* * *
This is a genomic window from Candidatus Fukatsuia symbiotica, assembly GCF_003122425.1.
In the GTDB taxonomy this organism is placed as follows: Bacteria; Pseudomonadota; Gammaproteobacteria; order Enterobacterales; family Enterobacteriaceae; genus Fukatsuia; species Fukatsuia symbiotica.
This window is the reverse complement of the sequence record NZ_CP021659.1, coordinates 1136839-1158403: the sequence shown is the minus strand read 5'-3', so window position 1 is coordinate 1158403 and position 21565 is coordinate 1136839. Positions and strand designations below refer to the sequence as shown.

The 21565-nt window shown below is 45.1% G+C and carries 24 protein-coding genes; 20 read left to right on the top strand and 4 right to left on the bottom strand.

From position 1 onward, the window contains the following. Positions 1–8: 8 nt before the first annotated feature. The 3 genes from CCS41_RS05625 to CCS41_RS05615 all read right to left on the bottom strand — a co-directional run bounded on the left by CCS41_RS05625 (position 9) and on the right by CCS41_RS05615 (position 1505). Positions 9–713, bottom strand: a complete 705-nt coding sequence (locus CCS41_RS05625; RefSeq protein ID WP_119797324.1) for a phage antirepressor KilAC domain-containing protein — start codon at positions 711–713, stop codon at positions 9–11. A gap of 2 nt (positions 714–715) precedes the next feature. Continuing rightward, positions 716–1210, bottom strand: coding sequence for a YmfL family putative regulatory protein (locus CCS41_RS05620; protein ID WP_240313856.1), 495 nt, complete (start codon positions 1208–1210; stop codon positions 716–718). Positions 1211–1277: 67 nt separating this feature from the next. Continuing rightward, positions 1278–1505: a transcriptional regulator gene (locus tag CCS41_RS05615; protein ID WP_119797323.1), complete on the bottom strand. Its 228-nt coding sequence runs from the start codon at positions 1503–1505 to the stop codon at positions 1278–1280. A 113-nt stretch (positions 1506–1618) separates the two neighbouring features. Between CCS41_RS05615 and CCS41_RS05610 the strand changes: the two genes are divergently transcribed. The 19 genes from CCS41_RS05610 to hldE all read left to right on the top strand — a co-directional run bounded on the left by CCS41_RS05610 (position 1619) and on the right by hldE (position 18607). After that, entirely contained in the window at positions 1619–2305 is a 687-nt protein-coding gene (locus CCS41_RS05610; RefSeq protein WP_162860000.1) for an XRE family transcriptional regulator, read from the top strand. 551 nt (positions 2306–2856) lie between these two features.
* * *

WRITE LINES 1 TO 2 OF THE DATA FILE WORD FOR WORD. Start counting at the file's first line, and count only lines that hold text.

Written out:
This is a genomic window from Candidatus Fukatsuia symbiotica, assembly GCF_003122425.1.
In the GTDB taxonomy this organism is placed as follows: Bacteria; Pseudomonadota; Gammaproteobacteria; order Enterobacterales; family Enterobacteriaceae; genus Fukatsuia; species Fukatsuia symbiotica.